Intracranial arteries in the subarachnoid space may compress the brain parenchyma and cranial nerves. Most arterial compressive lesions have been attributed to dolichoectasia in the vertebral-basilar system, and prior reports have concentrated on the pressure effects of basilar artery ectasia. Much less is known about vertebral artery compression of the medulla.
To describe a series of patients with vertebral arteries compressing the medulla oblongata.
Prospective case studies.
Tertiary care center.
Nine symptomatic patients, 4 men and 5 women, between the ages of 32 and 79 years.
Main Outcome Measures
Clinical phenomena, radiographic findings, treatment, and outcomes.
We found that compression most commonly occurs at the ventrolateral surface. The clinical features can be transient or permanent and are predominantly motor and cerebellar or vestibular, but a poor correlation exists between the clinical findings and the severity or extent of impingement. The vertebral arteries were angulated, tortuous, or dilated but not necessarily dolichoectatic to cause obvious indentation. Seven patients were treated with antiplatelets and anticoagulants or analgesics, whereas 2 underwent microvascular decompression, resulting in temporary or no relief. One surgical patient developed cranial nerve complications. Among the medically treated patients, none had progression of deficits, and those with single episodes had no recurrence of symptoms.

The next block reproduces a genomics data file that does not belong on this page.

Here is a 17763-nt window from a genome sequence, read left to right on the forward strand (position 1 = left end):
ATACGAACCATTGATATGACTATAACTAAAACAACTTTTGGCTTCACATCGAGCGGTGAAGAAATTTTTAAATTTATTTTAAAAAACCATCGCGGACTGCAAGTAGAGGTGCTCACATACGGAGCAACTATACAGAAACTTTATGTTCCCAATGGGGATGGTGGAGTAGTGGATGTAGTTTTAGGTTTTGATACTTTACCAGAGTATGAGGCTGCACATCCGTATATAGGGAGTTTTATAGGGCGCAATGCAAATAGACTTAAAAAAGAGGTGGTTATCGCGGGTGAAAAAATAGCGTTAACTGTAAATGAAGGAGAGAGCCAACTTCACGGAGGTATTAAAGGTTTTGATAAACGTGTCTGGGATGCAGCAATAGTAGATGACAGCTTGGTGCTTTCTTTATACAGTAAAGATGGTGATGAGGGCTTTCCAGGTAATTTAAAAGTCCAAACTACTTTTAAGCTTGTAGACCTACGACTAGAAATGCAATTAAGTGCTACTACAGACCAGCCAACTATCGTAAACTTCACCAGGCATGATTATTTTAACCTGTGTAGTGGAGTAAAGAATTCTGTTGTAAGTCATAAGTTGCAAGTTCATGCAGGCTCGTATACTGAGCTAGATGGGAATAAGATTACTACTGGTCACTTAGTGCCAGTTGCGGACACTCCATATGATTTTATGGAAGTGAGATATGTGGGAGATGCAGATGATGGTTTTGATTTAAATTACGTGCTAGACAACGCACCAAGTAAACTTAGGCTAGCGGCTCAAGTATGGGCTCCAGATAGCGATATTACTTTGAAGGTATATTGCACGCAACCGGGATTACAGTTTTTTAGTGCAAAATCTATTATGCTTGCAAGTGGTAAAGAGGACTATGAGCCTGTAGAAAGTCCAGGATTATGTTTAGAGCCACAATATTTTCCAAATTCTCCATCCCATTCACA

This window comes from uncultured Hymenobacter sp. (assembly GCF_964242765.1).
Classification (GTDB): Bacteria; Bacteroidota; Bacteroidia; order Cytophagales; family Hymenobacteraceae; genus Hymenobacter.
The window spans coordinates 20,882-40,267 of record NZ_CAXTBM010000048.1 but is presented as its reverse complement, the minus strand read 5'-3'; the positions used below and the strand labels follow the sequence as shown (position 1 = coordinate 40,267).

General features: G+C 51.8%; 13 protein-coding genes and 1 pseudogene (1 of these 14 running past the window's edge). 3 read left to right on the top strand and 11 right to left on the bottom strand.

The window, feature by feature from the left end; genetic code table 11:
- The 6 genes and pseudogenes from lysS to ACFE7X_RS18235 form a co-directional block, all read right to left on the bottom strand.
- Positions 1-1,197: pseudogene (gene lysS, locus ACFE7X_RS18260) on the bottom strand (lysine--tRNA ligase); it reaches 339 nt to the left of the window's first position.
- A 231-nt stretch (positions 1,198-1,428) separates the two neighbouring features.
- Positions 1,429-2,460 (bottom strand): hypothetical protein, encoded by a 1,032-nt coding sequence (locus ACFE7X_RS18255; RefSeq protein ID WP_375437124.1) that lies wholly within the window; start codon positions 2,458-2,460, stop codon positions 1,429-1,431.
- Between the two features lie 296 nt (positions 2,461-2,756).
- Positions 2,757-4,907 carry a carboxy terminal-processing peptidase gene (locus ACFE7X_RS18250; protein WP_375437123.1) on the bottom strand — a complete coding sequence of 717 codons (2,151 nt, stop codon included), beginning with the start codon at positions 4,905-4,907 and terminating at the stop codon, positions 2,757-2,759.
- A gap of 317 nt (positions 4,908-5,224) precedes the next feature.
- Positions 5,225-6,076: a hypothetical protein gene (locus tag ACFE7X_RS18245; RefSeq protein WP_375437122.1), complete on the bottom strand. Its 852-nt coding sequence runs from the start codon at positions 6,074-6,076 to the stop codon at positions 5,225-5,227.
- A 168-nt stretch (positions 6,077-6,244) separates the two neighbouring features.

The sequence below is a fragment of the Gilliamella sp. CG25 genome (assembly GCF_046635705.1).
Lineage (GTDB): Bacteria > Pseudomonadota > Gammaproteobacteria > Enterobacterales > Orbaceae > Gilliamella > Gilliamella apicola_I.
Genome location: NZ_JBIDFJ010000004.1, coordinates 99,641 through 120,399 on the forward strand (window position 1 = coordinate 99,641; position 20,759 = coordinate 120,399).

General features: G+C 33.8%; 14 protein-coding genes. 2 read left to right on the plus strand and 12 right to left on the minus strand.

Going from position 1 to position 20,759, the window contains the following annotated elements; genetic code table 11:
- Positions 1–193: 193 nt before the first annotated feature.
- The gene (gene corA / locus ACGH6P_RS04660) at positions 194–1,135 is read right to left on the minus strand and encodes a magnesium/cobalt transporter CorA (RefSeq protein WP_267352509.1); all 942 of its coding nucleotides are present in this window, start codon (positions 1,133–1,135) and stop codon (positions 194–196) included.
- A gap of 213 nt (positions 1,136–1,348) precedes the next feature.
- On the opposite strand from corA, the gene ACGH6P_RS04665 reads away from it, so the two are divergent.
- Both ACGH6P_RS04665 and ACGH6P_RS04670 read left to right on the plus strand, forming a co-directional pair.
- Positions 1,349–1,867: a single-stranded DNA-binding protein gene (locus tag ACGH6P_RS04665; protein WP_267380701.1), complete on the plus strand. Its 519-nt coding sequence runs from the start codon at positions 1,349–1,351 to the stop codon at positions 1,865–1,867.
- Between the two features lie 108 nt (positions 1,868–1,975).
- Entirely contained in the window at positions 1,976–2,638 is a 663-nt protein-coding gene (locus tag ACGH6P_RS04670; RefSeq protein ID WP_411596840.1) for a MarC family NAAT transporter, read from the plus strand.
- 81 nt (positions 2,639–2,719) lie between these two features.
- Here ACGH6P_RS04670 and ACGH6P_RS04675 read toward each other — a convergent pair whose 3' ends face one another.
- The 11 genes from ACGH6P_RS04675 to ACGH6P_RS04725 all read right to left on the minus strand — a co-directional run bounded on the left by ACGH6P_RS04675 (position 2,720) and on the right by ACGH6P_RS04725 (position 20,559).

This study is the largest collection, to our knowledge, of patients with medullary vascular compression. Further studies are needed to estimate its frequency, natural course, and preferred management.